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Apple Bans Online Sales In Japan 237

siddesu writes "Large retail stores in Japan were ordered a week ago to stop selling Apple products online (Google translation; Japanese original). The comments in the Japanese business newspapers suggest that Apple believes online shopping confers an aura of 'cheapness' on its products; but surely killing the Apple store's competition must have entered into the calculation. As of today, most of the largest retailers have notices on their Apple catalog pages asking you to visit the shop if you want to acquire a piece of magic. It seems that for the moment the campaign is aimed at the big fish, as smaller shops still seem to be selling Apple products."
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Apple Bans Online Sales In Japan

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  • Re:What next? (Score:5, Informative)

    by e4g4 ( 533831 ) on Wednesday April 28, 2010 @02:07AM (#32010260)
    You have to sign a lot of papers to sell new Apple products at retail.
  • Re:News of the day (Score:5, Informative)

    by KDR_11k ( 778916 ) on Wednesday April 28, 2010 @02:24AM (#32010436)

    What, banning online sales to force people to buy at retail (and likely from Apple Stores)? It's at least an anti-consumer move.

  • Re:So tell me, (Score:4, Informative)

    by aussie_a ( 778472 ) on Wednesday April 28, 2010 @02:54AM (#32010684) Journal

    Its actually standard. Book publishers want to give you a product early with the understanding you don't break the street date so that EVERYONE can start selling the product on the official release date.

    Adding additional qualifiers is only the next logical step.

  • by Kenja ( 541830 ) on Wednesday April 28, 2010 @03:29AM (#32010874)
    Way it used to be (not seeing anything to indicate that this has changed) resellers of Apple products where not allowed (as per the terms of their contract with Apple) to change the price. So they couldn't offer any discounts. What they could do was offer add ins such as free printers, more memory etc.
  • Re:News of the day (Score:1, Informative)

    by Anonymous Coward on Wednesday April 28, 2010 @04:09AM (#32011076)

    That image you linked...
    "Description: Clydesdales. The horse in the background looks jealous that hes not in front."

    Although, I suppose I'd be "jealous", too, if I had to pull a $VEHICLE all day and had nothing to see but a horse's arse. By jealous, I mean seriously pissed off. Next time it was my turn in front, I'd eat a couple bowls of Mom's awesome chili. >:)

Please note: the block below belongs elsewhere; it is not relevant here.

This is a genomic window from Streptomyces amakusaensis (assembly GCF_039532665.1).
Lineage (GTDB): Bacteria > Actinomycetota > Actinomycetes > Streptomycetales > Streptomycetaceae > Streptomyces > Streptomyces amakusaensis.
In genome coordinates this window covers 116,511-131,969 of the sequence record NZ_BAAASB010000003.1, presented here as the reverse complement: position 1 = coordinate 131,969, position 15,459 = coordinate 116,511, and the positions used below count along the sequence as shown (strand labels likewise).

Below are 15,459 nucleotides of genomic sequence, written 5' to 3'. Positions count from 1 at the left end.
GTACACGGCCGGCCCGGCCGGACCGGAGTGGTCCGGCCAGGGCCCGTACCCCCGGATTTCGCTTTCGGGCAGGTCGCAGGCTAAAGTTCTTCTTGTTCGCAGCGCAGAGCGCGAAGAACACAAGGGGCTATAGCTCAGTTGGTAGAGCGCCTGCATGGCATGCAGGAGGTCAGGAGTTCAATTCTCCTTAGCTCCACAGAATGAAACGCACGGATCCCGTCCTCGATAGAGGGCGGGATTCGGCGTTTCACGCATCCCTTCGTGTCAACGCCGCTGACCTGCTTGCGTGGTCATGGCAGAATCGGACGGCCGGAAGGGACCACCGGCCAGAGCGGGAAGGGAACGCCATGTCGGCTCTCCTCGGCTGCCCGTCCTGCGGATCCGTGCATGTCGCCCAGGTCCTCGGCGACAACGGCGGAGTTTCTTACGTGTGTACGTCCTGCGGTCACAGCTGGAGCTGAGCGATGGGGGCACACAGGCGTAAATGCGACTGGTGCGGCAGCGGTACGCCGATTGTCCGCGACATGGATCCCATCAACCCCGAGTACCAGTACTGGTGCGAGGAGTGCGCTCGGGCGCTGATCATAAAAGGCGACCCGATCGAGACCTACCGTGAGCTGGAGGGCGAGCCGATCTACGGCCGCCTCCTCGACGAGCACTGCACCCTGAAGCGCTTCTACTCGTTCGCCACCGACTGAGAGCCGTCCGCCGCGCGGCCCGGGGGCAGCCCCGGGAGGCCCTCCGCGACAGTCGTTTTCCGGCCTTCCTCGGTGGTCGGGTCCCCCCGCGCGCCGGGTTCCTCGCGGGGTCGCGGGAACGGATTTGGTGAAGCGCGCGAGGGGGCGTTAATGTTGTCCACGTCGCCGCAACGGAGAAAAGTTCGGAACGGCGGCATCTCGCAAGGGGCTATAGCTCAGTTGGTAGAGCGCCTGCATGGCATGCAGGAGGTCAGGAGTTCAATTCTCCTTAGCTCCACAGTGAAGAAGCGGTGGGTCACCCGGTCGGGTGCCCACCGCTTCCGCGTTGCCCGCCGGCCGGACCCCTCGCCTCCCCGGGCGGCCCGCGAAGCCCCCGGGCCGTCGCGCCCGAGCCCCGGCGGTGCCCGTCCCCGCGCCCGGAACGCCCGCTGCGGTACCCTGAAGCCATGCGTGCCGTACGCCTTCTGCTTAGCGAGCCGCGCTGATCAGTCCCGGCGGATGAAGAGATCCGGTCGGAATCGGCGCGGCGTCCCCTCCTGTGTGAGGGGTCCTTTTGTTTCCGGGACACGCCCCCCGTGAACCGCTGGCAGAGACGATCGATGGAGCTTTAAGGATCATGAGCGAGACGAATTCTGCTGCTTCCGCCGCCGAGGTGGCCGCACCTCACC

• Re:What next? (Score:5, Informative)

    by michaelhood ( 667393 ) on Wednesday April 28, 2010 @04:38AM (#32011242)

    Isn't that called price fixing? As I recall, Nintendo has gotten in to hot water [] for this at least once. I think a manufacturer can set an MSRP, but the seller can sell your item for whatever they want. Can a company choose to not fill orders for businesses that don't play by their rules, or is that some form of discrimination?

    this has nothing to do with price fixing - price fixing is an antitrust offense. Like if Dell, HP, and Sony got together in a secret lair and said, "We won't sell any laptops for less than $600. muhaha!" That would be price fixing.

    As for your question, yes- there are tons of companies that won't sell product to you on your terms. From Apple only selling 2 iPads per person, to Canon not providing product to unfavored camera stores.

  • by Anonymous Coward on Wednesday April 28, 2010 @05:47AM (#32011654)

    Can still just buy from the Apple store... Which makes alot more sense than buying elsewhere anyway.

  • Re:What next? (Score:2, Informative)

    by commodore64_love ( 1445365 ) on Wednesday April 28, 2010 @07:35AM (#32012268) Journal

    >>>If the company you sold it to does something you don't want them to, you can choose to no longer sell to them

    That may be legal elsewhere like Japan, but in the US it violates the Sherman Antitrust Act. It's called collusion and forming a cartel, and the Record Companies were sued by several U.S. States and the US DOJ circa 2000 for violating it. The record companies told discount stores, including Walmart, that selling CDs for less than $12 was unacceptable, and they should either raise prices or be cut off from resupply.